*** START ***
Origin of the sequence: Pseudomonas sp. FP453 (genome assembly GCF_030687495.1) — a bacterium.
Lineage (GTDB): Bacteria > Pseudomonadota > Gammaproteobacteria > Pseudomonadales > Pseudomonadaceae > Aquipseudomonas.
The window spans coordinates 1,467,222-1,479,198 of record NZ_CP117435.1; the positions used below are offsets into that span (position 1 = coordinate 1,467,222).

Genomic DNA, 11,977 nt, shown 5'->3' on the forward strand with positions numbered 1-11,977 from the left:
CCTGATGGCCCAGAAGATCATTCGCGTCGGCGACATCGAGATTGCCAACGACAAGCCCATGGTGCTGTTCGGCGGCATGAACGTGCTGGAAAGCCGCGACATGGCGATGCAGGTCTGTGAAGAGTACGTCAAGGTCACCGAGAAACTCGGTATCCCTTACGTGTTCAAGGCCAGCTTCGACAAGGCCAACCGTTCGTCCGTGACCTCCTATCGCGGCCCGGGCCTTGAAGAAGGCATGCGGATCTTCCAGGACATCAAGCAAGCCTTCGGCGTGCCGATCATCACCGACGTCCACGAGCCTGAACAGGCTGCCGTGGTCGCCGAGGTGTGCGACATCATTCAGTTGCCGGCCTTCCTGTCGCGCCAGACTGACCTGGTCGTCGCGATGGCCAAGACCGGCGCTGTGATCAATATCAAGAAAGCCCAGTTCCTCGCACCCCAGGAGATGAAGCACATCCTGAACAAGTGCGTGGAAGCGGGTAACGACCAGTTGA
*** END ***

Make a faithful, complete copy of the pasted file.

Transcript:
Origin of the sequence: Pseudomonas sp. FP453 (genome assembly GCF_030687495.1) — a bacterium.
Lineage (GTDB): Bacteria > Pseudomonadota > Gammaproteobacteria > Pseudomonadales > Pseudomonadaceae > Aquipseudomonas.
The window spans coordinates 1,467,222-1,479,198 of record NZ_CP117435.1; the positions used below are offsets into that span (position 1 = coordinate 1,467,222).

Genomic DNA, 11,977 nt, shown 5'->3' on the forward strand with positions numbered 1-11,977 from the left:
CCTGATGGCCCAGAAGATCATTCGCGTCGGCGACATCGAGATTGCCAACGACAAGCCCATGGTGCTGTTCGGCGGCATGAACGTGCTGGAAAGCCGCGACATGGCGATGCAGGTCTGTGAAGAGTACGTCAAGGTCACCGAGAAACTCGGTATCCCTTACGTGTTCAAGGCCAGCTTCGACAAGGCCAACCGTTCGTCCGTGACCTCCTATCGCGGCCCGGGCCTTGAAGAAGGCATGCGGATCTTCCAGGACATCAAGCAAGCCTTCGGCGTGCCGATCATCACCGACGTCCACGAGCCTGAACAGGCTGCCGTGGTCGCCGAGGTGTGCGACATCATTCAGTTGCCGGCCTTCCTGTCGCGCCAGACTGACCTGGTCGTCGCGATGGCCAAGACCGGCGCTGTGATCAATATCAAGAAAGCCCAGTTCCTCGCACCCCAGGAGATGAAGCACATCCTGAACAAGTGCGTGGAAGCGGGTAACGACCAGTTGA